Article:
The Facebook-Reliance Jio deal envisages seamless integration of small businesses on a single network for communication and making payments through WhatsApp. But company's poor track record on privacy could hurt its payments plans, which stand crucial to its success.
Facebook's first quarter results were a reflection of how people locked-up inside homes were using social media more than ever. While the company's advertising revenues took a hit this quarter, user-engagement was at an all-time high. Family daily active people ('family' refers to people using any of the app from WhatsApp, Facebook, Instagram to Messenger) was 2.36 billion on average for March 2020, an increase of 12 per cent year-over-year and the Family monthly active people was 2.99 billion, an increase of 11 per cent year-over-year for the same period.
The Jio- Facebook deal announced last week also found a significant mention in the earnings call with CEO Mark Zuckerberg hailing the move as a step that would serve small businesses and enable commerce over the long-term in a country that has the largest Facebook and WhatsApp communities in the world. "By bringing together JioMart, which is Jio's small business initiative to connect millions of shops across India with WhatsApp, we think that we're going to create a much better shopping and commerce experience," he said . With approximately $5.7 billion investment, an early focus area for the company as part of this investment is to give micro, small and medium businesses access to digital tools that empower them and help them grow and expand their business while also connecting with their customers.
Sneak peek into FB-Jio mart
Ajit Mohan, VP and Managing Director, India said, "The collaboration with Jio is focussed on making it easy for people to interact with a business of their choice and ultimately make it seamless to find or purchase a product right within a chat. We are looking to work jointly for identifying areas of collaboration. For example, consumers are able to access the nearest kiranas who can provide products and services including transacting seamlessly with JioMart using WhatsApp." Zuckerberg hinted at what this collaboration could look like. On the commerce side, especially for Whatsapp, the focus would be on maximising business presence over all the app offerings such as Facebook, Instagram, WhatsApp, and Messenger and then increasingly doing things that can help them drive transactions. "We are working on payments to be able to complete transactions, and we've rolled out a new ad format, click to messaging ads, where basically a lot of small businesses and different businesses are finding that their message threads with people perform better for driving sales than their websites or other presences," he said.
The essential form of this commerce partnership would be that businesses buy ads inside Facebook or Instagram that send people to chat threads and tools that would be built around the threads to make it more valuable. " We think that those ads will only increase in value, which is the way we're currently thinking about that business," said Zuckerberg.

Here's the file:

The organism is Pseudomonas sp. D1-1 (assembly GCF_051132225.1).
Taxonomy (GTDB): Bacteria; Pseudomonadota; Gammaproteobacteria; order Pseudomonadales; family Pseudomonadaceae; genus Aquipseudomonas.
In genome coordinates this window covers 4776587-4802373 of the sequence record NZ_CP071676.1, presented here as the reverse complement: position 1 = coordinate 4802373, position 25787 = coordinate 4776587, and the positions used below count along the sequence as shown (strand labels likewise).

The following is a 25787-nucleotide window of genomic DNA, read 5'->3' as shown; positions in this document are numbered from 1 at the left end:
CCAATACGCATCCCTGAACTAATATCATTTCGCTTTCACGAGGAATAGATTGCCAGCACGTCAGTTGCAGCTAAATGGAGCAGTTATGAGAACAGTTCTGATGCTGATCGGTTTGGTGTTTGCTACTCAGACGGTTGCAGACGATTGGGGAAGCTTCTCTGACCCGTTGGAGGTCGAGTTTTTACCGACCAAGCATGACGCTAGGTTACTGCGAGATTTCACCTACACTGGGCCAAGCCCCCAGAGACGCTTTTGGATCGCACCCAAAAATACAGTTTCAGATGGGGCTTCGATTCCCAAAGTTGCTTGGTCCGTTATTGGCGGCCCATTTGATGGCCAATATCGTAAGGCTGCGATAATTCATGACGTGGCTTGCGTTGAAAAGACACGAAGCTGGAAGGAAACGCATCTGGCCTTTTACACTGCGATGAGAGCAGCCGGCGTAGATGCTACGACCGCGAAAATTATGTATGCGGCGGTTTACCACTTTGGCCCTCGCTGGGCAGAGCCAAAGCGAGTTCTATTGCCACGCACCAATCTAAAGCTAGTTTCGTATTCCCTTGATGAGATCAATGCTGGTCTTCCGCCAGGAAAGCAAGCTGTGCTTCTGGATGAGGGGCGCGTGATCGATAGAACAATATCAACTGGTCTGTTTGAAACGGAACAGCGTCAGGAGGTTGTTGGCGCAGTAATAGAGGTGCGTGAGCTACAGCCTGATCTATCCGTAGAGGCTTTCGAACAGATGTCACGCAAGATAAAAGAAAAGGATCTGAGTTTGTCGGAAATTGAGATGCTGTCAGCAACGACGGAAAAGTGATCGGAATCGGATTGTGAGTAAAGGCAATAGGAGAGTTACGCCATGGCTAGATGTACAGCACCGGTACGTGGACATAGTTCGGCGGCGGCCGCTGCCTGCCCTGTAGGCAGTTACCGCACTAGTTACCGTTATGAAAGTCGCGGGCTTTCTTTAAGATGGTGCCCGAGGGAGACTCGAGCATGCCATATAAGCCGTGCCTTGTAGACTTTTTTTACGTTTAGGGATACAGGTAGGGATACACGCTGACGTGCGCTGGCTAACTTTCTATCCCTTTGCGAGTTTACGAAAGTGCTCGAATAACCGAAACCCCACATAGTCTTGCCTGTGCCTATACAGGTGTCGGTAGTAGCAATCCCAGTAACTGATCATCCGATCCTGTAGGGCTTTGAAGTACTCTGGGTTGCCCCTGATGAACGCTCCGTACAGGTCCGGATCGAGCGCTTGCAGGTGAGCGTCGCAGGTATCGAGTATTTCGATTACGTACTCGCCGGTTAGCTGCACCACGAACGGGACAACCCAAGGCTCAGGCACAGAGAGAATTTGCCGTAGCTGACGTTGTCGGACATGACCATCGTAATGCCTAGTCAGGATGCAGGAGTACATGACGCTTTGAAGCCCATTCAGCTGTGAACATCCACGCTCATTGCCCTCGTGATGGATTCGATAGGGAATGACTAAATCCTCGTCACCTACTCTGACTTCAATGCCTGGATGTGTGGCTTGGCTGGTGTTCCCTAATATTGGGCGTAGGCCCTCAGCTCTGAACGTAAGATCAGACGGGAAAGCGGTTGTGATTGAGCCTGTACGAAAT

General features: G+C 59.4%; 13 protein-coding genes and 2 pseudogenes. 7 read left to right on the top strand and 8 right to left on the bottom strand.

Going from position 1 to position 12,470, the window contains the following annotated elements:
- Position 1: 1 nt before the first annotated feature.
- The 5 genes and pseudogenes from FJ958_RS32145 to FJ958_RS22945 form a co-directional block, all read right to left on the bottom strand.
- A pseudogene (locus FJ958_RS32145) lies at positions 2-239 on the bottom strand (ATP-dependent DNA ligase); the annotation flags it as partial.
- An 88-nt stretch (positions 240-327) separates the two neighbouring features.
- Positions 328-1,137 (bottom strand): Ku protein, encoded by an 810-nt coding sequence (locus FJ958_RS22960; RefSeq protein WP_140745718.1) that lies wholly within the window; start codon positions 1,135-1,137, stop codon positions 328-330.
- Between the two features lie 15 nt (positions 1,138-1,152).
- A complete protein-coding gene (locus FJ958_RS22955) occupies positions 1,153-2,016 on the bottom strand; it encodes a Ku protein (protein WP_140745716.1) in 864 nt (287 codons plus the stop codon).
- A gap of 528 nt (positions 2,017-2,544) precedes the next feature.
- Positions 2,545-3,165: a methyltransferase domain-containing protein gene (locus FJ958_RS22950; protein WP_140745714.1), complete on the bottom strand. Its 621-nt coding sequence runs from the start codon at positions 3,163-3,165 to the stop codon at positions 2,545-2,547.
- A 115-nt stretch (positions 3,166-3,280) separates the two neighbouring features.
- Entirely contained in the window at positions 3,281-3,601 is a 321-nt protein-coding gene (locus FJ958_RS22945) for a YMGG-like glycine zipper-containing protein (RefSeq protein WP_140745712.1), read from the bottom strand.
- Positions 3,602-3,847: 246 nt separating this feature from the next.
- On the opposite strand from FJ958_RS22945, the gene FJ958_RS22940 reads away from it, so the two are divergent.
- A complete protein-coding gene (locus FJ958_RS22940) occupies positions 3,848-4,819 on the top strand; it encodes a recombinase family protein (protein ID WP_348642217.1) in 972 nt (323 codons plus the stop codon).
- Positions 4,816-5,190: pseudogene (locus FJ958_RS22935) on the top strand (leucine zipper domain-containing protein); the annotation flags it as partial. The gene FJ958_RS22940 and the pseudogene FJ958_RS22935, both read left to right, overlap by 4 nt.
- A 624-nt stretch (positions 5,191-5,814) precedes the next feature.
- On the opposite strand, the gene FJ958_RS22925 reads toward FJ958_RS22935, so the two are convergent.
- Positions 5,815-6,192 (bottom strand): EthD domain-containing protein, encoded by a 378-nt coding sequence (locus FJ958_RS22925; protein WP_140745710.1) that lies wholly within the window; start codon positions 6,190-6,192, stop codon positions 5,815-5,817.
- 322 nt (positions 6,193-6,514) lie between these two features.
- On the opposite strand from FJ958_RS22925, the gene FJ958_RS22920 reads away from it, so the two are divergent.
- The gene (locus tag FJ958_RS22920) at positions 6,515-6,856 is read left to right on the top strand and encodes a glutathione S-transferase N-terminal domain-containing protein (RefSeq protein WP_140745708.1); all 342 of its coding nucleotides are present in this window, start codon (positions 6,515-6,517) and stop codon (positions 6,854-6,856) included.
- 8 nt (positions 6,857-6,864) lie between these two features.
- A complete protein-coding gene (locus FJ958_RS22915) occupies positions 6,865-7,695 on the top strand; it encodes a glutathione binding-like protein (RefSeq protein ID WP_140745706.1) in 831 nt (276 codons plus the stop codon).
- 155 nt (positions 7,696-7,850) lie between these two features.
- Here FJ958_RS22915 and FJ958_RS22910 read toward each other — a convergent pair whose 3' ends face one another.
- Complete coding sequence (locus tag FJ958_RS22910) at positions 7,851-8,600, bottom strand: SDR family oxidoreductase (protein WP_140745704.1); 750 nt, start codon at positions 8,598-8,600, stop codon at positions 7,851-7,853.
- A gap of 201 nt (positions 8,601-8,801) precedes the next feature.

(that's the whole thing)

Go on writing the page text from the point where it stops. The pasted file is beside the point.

The critical piece of the missing puzzle for the social giant' s mega vision of entering commerce space is the Whatsapp Pay. WhatsApp with ICICI bank as its PSP (payments service provider) has still not secured a full-fledged go ahead to launch its UPI-based payments service. National Payments Corporation of India still lists WhatsApp as a third-party app 'live for limited users'. Ajit Mohan says while the company is still awaiting payments approvals, the use of payments on WhatsApp will be important to the success of the collaboration. He also said that Facebook is engaging constructively with regulators in India to ensure that their concerns are addressed appropriately so that WhatsApp pay can be rolled out in India.
However, along with regulatory hurdles, the company is also battling a few cases in the Supreme Court whose outcome is awaited. In a Writ Petition/PIL filed by Centre For Accountability And Systemic Change (CASA) in 2018 (FB is one of the respondents, among others), RBI had filed an affidavit that clearly stated that WhatsApp was not complied 100 per cent with the data localisation mandate for payment services as mandated. In February this year, another interim application had been filed by CASA questioning the permissibility of the limited users mandate by NPCI to WhatsApp even as the RBI admitted the company to be non-compliant. Again another PIL has been filed by Good Governance Chambers questioning the WhatsApp payments with the RBI, NPCI and ICICI bank as other respondents in the case. Ajith says that unrestricted free flow of data is a bedrock principle of the open market, which has greatly contributed to India's technology boom so far, "We continue to have independent views on a number of topics and data localisation is one of them."
While India's data and privacy bills await a final nod and are yet to firm up as an enforceable law, Facebook is already treading on a grey area. Much of its plans will depend on the outcome of these litigations.